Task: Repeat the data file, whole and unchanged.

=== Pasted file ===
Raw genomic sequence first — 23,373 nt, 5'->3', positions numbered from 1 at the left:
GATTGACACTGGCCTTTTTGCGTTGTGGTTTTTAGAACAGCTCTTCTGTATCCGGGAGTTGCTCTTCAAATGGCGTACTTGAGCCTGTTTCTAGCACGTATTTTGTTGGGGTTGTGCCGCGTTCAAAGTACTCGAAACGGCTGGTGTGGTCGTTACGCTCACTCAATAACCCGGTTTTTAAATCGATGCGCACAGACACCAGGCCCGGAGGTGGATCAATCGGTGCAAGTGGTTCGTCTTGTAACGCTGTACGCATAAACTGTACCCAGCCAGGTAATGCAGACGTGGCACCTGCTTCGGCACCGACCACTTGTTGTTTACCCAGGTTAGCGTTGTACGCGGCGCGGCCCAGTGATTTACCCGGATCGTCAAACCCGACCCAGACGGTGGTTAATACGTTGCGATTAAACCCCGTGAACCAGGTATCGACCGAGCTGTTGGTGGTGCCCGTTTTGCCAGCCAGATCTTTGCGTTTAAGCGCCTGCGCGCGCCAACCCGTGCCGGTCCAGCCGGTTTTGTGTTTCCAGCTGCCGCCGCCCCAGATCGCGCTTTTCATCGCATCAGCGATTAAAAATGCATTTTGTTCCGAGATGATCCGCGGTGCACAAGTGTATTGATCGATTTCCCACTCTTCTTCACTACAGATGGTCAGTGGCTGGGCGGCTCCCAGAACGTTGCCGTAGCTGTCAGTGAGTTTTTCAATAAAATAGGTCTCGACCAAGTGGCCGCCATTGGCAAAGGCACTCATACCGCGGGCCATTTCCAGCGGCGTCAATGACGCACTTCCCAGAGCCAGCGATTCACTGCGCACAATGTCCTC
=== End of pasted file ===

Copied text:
Raw genomic sequence first — 23,373 nt, 5'->3', positions numbered from 1 at the left:
GATTGACACTGGCCTTTTTGCGTTGTGGTTTTTAGAACAGCTCTTCTGTATCCGGGAGTTGCTCTTCAAATGGCGTACTTGAGCCTGTTTCTAGCACGTATTTTGTTGGGGTTGTGCCGCGTTCAAAGTACTCGAAACGGCTGGTGTGGTCGTTACGCTCACTCAATAACCCGGTTTTTAAATCGATGCGCACAGACACCAGGCCCGGAGGTGGATCAATCGGTGCAAGTGGTTCGTCTTGTAACGCTGTACGCATAAACTGTACCCAGCCAGGTAATGCAGACGTGGCACCTGCTTCGGCACCGACCACTTGTTGTTTACCCAGGTTAGCGTTGTACGCGGCGCGGCCCAGTGATTTACCCGGATCGTCAAACCCGACCCAGACGGTGGTTAATACGTTGCGATTAAACCCCGTGAACCAGGTATCGACCGAGCTGTTGGTGGTGCCCGTTTTGCCAGCCAGATCTTTGCGTTTAAGCGCCTGCGCGCGCCAACCCGTGCCGGTCCAGCCGGTTTTGTGTTTCCAGCTGCCGCCGCCCCAGATCGCGCTTTTCATCGCATCAGCGATTAAAAATGCATTTTGTTCCGAGATGATCCGCGGTGCACAAGTGTATTGATCGATTTCCCACTCTTCTTCACTACAGATGGTCAGTGGCTGGGCGGCTCCCAGAACGTTGCCGTAGCTGTCAGTGAGTTTTTCAATAAAATAGGTCTCGACCAAGTGGCCGCCATTGGCAAAGGCACTCATACCGCGGGCCATTTCCAGCGGCGTCAATGACGCACTTCCCAGAGCCAGCGATTCACTGCGCACAATGTCCTC